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In This Issue
Editorial
News
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Stanford Review Graphic
Volume XXXI, Issue 2 October 15, 2003
Stanford Review - Archive - Volume XXXI - Issue 2 - Editorial

Editorial
MEChA: Social Justice Group or KKK?
by Editorial Board

So what exactly is MEChA? A social justice group that coordinates efforts in the fight for the rights of the underprivileged and unrepresented? An ethnic identity group that provides Chicanos/Latinos a place to feel welcome and opportunities to fraternize and take pride for who they are? Or a racist organization that advocates revolution and segregation?

In fact, MEChA is all of these things. MEChA is in many ways the modern day Ku Klux Klan of Chicanos. While you may initially believe this statement to be hyperbole, a further examination will lend credence to the comparison. Before proceeding, note that the parallel is between the modern day KKK and MEChA, which is a much different organization than the KKK of the past. We are in no way suggesting that MEChA is an organization that lynches and terrorizes other races in the manner the KKK has in the past, nor has MEChA been the cause of intimidation, pain, and anguish as has the KKK. Where the comparisons are familiar, however, are in the present day ideologies of the organizations.

El Plan de Aztlán, first presented in 1969, is the most heinous fundamental document associated with MEChA. This document is where the statement "Por La Raza todo. Fuera de La Raza nada" ("For those in the race, everything. For those outside the race, nothing") comes from. During the Recall campaign California Lt. Governor Cruz Bustamante came under much fire for not denouncing this blatantly racist rule. In addition, this plan calls for a revolution to return control of the lands of their forefathers to Chicano control. "Aztlán belongs to those who plant the seeds, water the fields, and gather the crops and not to the foreign Europeans." So, in essence, any actual attempt to adhere to the tenets of this plan would not only be racist, but treasonous (which makes the fact that the Lt. Governor of California refused to denounce it even more frightening).

The sentiments expressed in El Plan de Aztlán are not that different from some of the goals of the modern day KKK. For instance, the Klan calls for recognition that "America was born as an extension of White European heritage." So while the KKK calls for the complete assertion of White European control of America, MEChA calls for the assertion of Chicano control. Both organizations call for segregation of the races, which is something that should have been left far in the past.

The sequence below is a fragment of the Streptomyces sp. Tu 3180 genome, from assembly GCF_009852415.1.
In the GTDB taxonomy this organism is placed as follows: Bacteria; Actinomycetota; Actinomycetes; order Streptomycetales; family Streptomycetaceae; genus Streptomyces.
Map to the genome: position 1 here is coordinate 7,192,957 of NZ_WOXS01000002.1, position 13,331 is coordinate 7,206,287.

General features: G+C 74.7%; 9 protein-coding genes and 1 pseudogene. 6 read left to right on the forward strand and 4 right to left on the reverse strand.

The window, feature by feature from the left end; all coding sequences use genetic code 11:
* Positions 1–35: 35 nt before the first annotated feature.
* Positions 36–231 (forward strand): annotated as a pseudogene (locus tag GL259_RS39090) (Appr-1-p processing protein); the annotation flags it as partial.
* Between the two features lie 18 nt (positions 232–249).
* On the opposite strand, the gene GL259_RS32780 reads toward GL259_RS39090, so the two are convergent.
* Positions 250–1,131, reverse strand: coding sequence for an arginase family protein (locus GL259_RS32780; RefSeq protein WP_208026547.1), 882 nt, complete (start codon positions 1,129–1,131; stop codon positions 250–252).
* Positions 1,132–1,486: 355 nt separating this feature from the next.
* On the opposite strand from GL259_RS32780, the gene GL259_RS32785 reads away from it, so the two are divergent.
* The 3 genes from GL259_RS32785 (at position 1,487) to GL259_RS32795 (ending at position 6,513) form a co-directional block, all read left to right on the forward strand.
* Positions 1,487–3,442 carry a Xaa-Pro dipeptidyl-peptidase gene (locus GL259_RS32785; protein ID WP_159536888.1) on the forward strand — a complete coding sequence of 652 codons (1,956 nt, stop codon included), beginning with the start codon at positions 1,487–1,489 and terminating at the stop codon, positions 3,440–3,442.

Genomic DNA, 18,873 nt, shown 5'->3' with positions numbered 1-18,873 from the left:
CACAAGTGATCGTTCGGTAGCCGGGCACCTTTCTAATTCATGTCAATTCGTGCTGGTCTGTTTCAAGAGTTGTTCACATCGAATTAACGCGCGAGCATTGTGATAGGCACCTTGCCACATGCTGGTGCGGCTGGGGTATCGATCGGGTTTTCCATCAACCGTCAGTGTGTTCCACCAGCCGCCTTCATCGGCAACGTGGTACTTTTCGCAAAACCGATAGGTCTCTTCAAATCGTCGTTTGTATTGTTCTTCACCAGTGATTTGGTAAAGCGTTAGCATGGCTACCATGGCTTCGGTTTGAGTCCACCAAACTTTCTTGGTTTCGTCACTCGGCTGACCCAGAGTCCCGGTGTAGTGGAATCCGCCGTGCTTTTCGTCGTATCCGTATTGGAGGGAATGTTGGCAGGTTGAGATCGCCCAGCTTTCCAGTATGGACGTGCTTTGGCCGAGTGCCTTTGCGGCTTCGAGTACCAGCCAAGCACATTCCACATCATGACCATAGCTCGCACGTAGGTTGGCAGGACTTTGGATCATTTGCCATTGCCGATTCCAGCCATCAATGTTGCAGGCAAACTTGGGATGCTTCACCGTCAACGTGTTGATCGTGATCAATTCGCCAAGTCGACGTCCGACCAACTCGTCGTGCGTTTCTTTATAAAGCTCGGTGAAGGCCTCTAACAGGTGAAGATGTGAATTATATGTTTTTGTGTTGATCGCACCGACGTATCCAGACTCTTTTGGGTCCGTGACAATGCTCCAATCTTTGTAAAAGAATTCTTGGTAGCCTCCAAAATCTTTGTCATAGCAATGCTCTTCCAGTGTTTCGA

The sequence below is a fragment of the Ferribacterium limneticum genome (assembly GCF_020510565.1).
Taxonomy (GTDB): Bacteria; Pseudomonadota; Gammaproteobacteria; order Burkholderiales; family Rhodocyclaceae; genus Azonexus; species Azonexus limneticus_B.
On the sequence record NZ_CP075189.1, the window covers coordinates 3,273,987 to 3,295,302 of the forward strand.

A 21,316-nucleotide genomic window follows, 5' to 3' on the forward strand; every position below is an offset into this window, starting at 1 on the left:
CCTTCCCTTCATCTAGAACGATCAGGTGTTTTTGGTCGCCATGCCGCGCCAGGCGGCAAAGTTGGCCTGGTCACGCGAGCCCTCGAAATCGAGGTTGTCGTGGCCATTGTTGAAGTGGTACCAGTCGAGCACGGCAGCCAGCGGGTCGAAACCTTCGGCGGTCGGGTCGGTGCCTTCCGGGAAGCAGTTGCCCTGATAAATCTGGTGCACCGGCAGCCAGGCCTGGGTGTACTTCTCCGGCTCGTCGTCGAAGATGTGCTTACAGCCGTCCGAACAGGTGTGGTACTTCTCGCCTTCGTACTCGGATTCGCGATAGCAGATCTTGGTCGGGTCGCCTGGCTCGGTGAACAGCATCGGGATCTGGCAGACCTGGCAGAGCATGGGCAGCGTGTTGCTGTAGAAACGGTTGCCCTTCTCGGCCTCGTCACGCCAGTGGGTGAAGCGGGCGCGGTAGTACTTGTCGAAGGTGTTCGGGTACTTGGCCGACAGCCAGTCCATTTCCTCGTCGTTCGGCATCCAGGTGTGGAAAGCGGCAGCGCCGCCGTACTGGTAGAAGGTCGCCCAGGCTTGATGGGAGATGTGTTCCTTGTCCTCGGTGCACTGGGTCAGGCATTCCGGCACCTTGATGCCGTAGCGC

To its credit, Stanford MEChA does not recognize El Plan de Aztlán beyond its historical relevance. However, the national organization, with which Stanford's chapter is becoming more involved, still recognizes the plan as "essential to the philosophy of MEChA."

El Plan Espiritual de Santa Barbara, while not as atrocious as El Plan de Aztlán, is still a revolting document. Moreover, Stanford MEChA, rather than dismissing this Plan as merely historical, actually has this document on its website. El Plan Espiritual de Santa Barbara denounces the ideal of America as a melting pot, claiming that Chicanos must resist this dilution of their culture. This sentiment is very similar to that of the KKK, which feels that nonWhite cultures are polluting American society.

However, what is perhaps the most injurious is the disenfranchisement of Hispanics advocated in El Plan Espiritual de Santa Barbara. As opposed to the Chicano, "The Mexican American or Hispanic is a person who lacks selfrespect and pride in one's ethnic and cultural background." Therefore, this Plan does not even recognize Hispanics who choose not to emphasize their differences from other Americans due to race as being part of MEChA. This emphasis on racial pride sounds eerily familiar to one of the mottos of the KKK: "White Pride, World Wide."